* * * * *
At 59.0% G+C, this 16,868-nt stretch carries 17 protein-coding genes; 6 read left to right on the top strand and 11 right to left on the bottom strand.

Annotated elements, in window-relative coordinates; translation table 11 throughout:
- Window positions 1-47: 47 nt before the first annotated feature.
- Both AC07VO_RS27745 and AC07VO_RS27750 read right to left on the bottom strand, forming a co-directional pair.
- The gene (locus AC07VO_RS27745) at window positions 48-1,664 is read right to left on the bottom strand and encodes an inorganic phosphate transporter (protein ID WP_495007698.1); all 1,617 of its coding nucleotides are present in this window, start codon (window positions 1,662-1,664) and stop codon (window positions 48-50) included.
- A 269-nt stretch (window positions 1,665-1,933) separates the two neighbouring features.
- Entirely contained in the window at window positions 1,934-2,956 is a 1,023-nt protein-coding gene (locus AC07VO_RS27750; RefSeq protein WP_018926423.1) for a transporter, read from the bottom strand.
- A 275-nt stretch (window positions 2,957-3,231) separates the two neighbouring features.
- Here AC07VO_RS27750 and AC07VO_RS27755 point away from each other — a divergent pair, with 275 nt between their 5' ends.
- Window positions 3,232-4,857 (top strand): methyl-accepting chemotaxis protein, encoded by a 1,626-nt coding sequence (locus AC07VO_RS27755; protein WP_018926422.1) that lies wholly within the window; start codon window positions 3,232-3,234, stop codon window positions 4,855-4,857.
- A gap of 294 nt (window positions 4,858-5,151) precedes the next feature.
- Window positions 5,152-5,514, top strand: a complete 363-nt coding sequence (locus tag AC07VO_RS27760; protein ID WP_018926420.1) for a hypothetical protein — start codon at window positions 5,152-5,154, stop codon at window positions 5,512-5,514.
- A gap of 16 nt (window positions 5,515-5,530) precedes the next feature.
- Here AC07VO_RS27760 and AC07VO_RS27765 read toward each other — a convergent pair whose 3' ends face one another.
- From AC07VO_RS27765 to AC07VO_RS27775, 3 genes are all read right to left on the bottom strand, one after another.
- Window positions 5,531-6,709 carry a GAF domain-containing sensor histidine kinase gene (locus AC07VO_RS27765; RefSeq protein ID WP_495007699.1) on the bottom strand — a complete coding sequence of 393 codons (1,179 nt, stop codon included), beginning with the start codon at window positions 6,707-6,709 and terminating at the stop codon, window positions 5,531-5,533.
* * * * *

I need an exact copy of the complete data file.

At 59.0% G+C, this 16,868-nt stretch carries 17 protein-coding genes; 6 read left to right on the top strand and 11 right to left on the bottom strand.

Annotated elements, in window-relative coordinates; translation table 11 throughout:
- Window positions 1-47: 47 nt before the first annotated feature.
- Both AC07VO_RS27745 and AC07VO_RS27750 read right to left on the bottom strand, forming a co-directional pair.
- The gene (locus AC07VO_RS27745) at window positions 48-1,664 is read right to left on the bottom strand and encodes an inorganic phosphate transporter (protein ID WP_495007698.1); all 1,617 of its coding nucleotides are present in this window, start codon (window positions 1,662-1,664) and stop codon (window positions 48-50) included.
- A 269-nt stretch (window positions 1,665-1,933) separates the two neighbouring features.
- Entirely contained in the window at window positions 1,934-2,956 is a 1,023-nt protein-coding gene (locus AC07VO_RS27750; RefSeq protein WP_018926423.1) for a transporter, read from the bottom strand.
- A 275-nt stretch (window positions 2,957-3,231) separates the two neighbouring features.
- Here AC07VO_RS27750 and AC07VO_RS27755 point away from each other — a divergent pair, with 275 nt between their 5' ends.
- Window positions 3,232-4,857 (top strand): methyl-accepting chemotaxis protein, encoded by a 1,626-nt coding sequence (locus AC07VO_RS27755; protein WP_018926422.1) that lies wholly within the window; start codon window positions 3,232-3,234, stop codon window positions 4,855-4,857.
- A gap of 294 nt (window positions 4,858-5,151) precedes the next feature.
- Window positions 5,152-5,514, top strand: a complete 363-nt coding sequence (locus tag AC07VO_RS27760; protein ID WP_018926420.1) for a hypothetical protein — start codon at window positions 5,152-5,154, stop codon at window positions 5,512-5,514.
- A gap of 16 nt (window positions 5,515-5,530) precedes the next feature.
- Here AC07VO_RS27760 and AC07VO_RS27765 read toward each other — a convergent pair whose 3' ends face one another.
- From AC07VO_RS27765 to AC07VO_RS27775, 3 genes are all read right to left on the bottom strand, one after another.
- Window positions 5,531-6,709 carry a GAF domain-containing sensor histidine kinase gene (locus AC07VO_RS27765; RefSeq protein ID WP_495007699.1) on the bottom strand — a complete coding sequence of 393 codons (1,179 nt, stop codon included), beginning with the start codon at window positions 6,707-6,709 and terminating at the stop codon, window positions 5,531-5,533.